Taff v. Goodman

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[Civ. No. 6504. Third Appellate District. November 2, 140.]

HARRY TAFF, Respondent, v. M. A. GOODMAN et al., Appellants.

COUNSEL

Weinmann, Quayle & Berry for Appellants.

Nichols & Richard, Jesse E. Nichols and C. Ray Robinson for Respondent.

OPINION

Tuttle, J.

This is an appeal from an order denying a motion for a change of venue from Merced County to Alameda County. The motion was submitted upon affidavits and oral testimony, and was denied.

On November 16, 13, plaintiff commenced an action in the Superior Court of Alameda County for the recovery of damages arising from personal injuries alleged to have been [41 Cal. App. 2d 773] inflicted in an automobile accident through the negligence of defendants Goodman and Everett. The action came on regularly for trial and the cause was submitted to a jury, which was unable to agree, and was thereafter discharged. On April 29, 1940, plaintiff's counsel dismissed said action without prejudice, and filed the present action in Merced County, joining as a defendant Catherine Duffy. Defendant Goodman filed a demurrer to the complaint, and at the same time, a notice of motion for change of venue, designating the Superior Court of Alameda County as the proper court for the trial of the action. He also filed an affidavit of merits, and averred among other things that he was a resident of Stanislaus County; that no defendant was a resident of Merced County; and that the alleged injury to plaintiff occurred in Alameda County. Samuel H. Berry, attorney for defendant Goodman, also filed an affidavit in support of the motion in which he set forth the history of the case, and stated that the obvious reason for joining Catherine Duffy as a defendant was to create a simulated basis for the fixing of venue in Merced County; that Catherine Duffy was not a resident of Merced County; and that the interests of justice required the removal of the action from Merced County to Alameda County. Plaintiff's two attorneys filed counter-affidavits. Defendant Catherine Duffy also filed a demurrer, a notice of motion for change of venue, and an affidavit of residence and merits. She averred that her residence was in the City and County of San Francisco at the time the action was commenced, and denied that she was a resident of Merced County. She requested that the action be transferred to the City and County of San Francisco.

The motions were consolidated for hearing, and the affidavits were supplemented by oral testimony respecting the residence of defendant Duffy. At the hearing said defendant joined in the request that the action be transferred to Alameda County. All of said motions were denied. No appeal was taken by defendant Duffy.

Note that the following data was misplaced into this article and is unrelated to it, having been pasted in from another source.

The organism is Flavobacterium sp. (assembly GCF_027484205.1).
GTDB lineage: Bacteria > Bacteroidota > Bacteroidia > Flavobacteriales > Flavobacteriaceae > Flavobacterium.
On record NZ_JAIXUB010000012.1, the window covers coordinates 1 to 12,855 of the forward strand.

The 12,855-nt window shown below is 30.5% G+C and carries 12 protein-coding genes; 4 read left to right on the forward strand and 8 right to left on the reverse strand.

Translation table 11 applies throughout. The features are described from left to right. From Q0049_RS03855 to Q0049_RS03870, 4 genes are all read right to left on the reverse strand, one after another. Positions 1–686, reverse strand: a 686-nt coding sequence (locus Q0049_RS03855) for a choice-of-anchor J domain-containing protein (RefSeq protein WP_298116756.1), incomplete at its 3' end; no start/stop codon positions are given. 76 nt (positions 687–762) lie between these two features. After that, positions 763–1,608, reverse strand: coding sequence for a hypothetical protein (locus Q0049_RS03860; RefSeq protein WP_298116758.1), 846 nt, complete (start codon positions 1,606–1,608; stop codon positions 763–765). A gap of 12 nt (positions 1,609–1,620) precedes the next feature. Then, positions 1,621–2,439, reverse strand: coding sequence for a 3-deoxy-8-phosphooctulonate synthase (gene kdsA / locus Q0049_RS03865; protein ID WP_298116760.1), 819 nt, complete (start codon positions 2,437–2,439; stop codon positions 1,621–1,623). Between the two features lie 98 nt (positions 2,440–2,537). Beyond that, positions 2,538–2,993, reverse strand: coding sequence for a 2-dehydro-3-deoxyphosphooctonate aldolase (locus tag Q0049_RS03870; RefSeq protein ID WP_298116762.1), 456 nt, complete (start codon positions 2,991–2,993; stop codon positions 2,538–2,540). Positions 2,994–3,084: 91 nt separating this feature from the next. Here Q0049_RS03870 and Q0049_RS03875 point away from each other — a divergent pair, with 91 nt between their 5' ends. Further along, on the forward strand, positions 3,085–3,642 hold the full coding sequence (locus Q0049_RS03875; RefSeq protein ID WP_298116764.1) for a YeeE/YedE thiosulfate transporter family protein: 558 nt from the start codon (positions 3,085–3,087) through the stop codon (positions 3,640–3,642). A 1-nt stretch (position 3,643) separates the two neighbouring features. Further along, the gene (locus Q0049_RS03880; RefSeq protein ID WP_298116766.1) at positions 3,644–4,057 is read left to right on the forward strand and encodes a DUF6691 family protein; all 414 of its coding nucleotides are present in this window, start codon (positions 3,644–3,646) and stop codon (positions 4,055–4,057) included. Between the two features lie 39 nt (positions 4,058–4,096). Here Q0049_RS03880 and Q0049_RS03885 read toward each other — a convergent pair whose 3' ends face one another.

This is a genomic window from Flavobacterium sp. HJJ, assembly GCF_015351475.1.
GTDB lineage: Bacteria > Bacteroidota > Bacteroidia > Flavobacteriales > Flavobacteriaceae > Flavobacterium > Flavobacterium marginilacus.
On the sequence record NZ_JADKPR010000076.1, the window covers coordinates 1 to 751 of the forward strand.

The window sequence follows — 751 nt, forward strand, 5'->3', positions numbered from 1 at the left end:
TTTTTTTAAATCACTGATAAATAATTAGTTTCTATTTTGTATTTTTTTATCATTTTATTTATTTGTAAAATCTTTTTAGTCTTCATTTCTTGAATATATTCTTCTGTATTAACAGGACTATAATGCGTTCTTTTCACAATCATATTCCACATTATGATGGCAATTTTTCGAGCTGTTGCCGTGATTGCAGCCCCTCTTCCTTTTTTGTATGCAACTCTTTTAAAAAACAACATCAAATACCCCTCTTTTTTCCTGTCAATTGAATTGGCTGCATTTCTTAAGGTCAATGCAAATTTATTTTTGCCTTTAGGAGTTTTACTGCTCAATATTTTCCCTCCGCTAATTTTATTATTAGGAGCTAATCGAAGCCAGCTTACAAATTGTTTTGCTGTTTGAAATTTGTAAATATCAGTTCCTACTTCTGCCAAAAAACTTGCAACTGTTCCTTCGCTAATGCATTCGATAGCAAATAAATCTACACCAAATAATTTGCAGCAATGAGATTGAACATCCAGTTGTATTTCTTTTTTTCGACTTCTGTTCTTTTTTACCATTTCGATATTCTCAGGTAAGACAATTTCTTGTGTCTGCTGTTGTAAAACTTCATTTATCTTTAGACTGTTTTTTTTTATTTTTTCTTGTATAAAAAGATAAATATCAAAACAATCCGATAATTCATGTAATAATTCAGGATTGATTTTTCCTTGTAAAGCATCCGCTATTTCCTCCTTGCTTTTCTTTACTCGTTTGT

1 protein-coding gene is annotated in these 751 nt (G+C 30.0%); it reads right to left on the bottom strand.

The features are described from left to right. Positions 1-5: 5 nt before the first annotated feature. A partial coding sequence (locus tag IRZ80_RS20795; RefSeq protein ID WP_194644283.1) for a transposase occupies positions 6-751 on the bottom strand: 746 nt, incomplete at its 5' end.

It appears that the evidence relating to the residence of defendant Duffy is conflicting. She alleges in her affidavit that she was a resident of the City and County of San Francisco at the time of the commencement of the action. On the other hand, it is alleged in the affidavit of C. Ray Robinson, attorney for plaintiff, that said defendant was, at said time, [41 Cal. App. 2d 774] a resident of Merced County. It also appears from the affidavit of said attorney, and from the oral testimony of said defendant, that she signed an affidavit of registration on September 27, 1939, wherein she declared that she was a resident of Merced County, and that she voted in said County on May 7, 1940. The complaint herein was filed April 29, 1940. She further testified that she was formerly registered to vote in the City and County of San Francisco, but that she canceled said registration. It also appears that said defendant had actually lived in Merced County for three years, having taught school during that time.

[1] We are of the opinion that there was sufficient evidence to uphold the finding of the trial court that said defendant was a resident of Merced County at the time of the commencement of the action. The rule governing the situation is thus expressed in the case of Gordon v. Perkins, 203 Cal. 183 [263 P. 231]:

"'In considering the affidavits used upon the said motion this court is bound by the same rule that controls where oral testimony is presented for review. "If there is any conflict in the affidavits, those in favor of the prevailing party must be taken as true, and the facts stated therein must be considered established." (McKenzie v. Barling, 101 Cal. 462 [36 P. 8]; Doak v. Bruson, 132 Cal. 18 [91 P. 1001]; Henderson v. Cohen, 10 Cal. App. 585 [102 P. 826].)' (Sourbis v. Rhoads, 50 Cal. App. 98, 100 [194 P. 521]; see, also, Smilie v. Smilie, 24 Cal. App. 420, 424 [141 P. 829].)"